Throughout Iron Man 3, Tony Stark experiences panic attacks. This fictional character, the superhero better known as Iron Man, calls them "anxiety attacks," but he is no clinician. Even though we cannot go interview the character or get inside his head to assess the intensity and number of panic symptoms according to strict DSM criteria, the episodes' sudden, intense, debilitating, and significantly distressing nature nevertheless make them appear to be panic attacks. I've previously discussed the degree to which Tony Stark meets DSM criteria for posttraumatic stress disorder (PTSD), while pointing out that the degree of impairment could be debatable because one professional might focus on areas in which Stark is functioning poorly whereas another might focus on things that he does accomplish during this period of his fictional life.
Nobody follows a cookbook when developing a mental disorder. Human suffering can be great without neatly fitting DSM criteria. Controversies over the DSM-5 have shone a bright, hot spotlight on empirical weaknesses in all editions of the DSM. Many people forget that mental disturbance is not an all-or-nothing issue and that mental disorder labels listed in the DSM are terms people made up to summarize sets of symptoms. This movie clearly delves into these issues without neatly providing us a textbook, by-the-numbers example. The character of Tony Stark is presently suffering as he struggles to cope with unique experiences. Although no one in our world has ever carried a nuclear weapon through a wormhole, plenty of people have faced what seemed to be certain death and plenty of people have undergone bizarre experiences that no one around them afterward can fully understand, so they often feel alone in their experiences.
Panic attacks and possible PTSD in Iron Man 3 have stirred up a great deal of discussion (e.g., "Twitter Takes on Iron Man 3: Why Can't Tony Stark Sleep?"), and that's a good thing. Fiction can help people contemplate real world mental health issues. Most professionals who would pick apart the depiction in film won't know enough about the character's comic book background or other film appearances, which limits the scope of what they might consider. Dr. Andrea Letamendi, on the other hand, is a clinician who has worked with combat veterans suffering PTSD and one who knows comic book superheroes. She is, in fact, a comic book character. When writing the current Batgirl series in which Barbara Gordon returns to crime-fighting after spending three years in a wheelchair, author Gail Simone consulted with the real Dr. Letamendi in order to depict trauma recovery and the therapeutic process more accurately. Andrea Letamendi proved so helpful that Simone created a character, Gordon's therapist, modeled and named after her. Letamendi has also visited Iron Man's universe as an interviewee for the Marvel Augmented Reality app (e.g., Marvel AR for Morbius: The Living Vampire #3).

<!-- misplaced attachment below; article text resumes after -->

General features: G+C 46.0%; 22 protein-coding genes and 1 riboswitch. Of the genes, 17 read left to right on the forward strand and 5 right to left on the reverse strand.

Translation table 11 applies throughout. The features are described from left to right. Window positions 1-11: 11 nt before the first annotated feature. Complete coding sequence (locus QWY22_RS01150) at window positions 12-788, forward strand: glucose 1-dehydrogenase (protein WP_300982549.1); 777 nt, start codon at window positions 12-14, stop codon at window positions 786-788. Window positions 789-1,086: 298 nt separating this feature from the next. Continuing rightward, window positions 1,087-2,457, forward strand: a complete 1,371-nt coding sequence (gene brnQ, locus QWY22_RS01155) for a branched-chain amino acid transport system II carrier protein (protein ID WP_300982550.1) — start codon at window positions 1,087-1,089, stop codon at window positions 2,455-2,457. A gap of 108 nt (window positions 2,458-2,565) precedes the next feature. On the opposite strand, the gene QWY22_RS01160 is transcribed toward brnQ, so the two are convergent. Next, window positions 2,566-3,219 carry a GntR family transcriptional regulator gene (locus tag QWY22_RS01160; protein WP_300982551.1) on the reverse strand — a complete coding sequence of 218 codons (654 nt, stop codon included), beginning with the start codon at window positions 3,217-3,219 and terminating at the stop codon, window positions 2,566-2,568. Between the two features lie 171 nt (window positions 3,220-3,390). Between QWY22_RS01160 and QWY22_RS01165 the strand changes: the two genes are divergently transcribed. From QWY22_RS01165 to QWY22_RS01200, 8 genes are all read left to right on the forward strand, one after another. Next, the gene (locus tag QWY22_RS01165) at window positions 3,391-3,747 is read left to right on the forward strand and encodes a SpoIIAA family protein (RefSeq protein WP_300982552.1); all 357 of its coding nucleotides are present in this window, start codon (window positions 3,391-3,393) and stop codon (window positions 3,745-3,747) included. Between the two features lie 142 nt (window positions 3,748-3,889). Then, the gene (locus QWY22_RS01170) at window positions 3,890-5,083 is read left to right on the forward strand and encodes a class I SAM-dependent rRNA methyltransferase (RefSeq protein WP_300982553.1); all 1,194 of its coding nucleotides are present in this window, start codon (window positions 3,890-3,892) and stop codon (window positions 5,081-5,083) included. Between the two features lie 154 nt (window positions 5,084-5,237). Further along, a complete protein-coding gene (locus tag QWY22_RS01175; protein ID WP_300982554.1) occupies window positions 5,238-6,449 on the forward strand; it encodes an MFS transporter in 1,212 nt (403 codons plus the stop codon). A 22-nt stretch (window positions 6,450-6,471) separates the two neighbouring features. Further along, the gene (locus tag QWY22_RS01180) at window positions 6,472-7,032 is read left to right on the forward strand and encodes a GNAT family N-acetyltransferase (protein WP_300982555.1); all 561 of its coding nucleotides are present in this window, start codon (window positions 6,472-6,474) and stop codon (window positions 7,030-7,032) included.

At her Under the Mask blog, Dr. Letamendi touches on the complexities of posttraumatic growth and posttraumatic stress as mentioned or depicted over the course of four films (Iron Man, Iron Man 2, The Avengers, Iron Man 3) in her latest post, "Iron Man: A Terrible Privilege." As she notes there, "Iron Man 3 marks the first time in the entire 'Marvel Cinematic Universe' when we see a hero suffer undeniable instances of a significant mental disturbance." Drawing on her clinical experience, her knowledge of all the films, and her additional knowledge about stories behind the stories, she contemplates the complexities of Iron Man's posttraumatic stress.
"Tony’s struggle with anxiety is poignant because it allows us to realize that he is, in fact, still human," writes Letamendi. "To this end, it doesn’t matter to me if his panic attacks are indicative of clinical PTSD, complex PTSD, subclinical anxiety disorder or another psychiatric category we can use as a label. The point is this: A brilliant, powerful, and tough guy can be vulnerable, scared, and confused. Tony Stark is a superhero with the psychological makeup of a human."
For Dr. Letamendi's specific analysis, read her "Under the Mask" post: "Iron Man: A Terrible Privilege."
Dr. Travis Langley is a psychology professor and the author of the book Batman and Psychology: A Dark and Stormy Knight, which includes an introduction by Dennis O'Neil who authored Iron Man's seminal "Demon in a Bottle" storyline. Dr. Langley regularly gives talks on the psychology of superheroes (including numerous panels on trauma and "Batman vs. Iron Man: Can a Person Truly Become Either?") at professional psychology conferences, comic book conventions, and universities from coast to coast.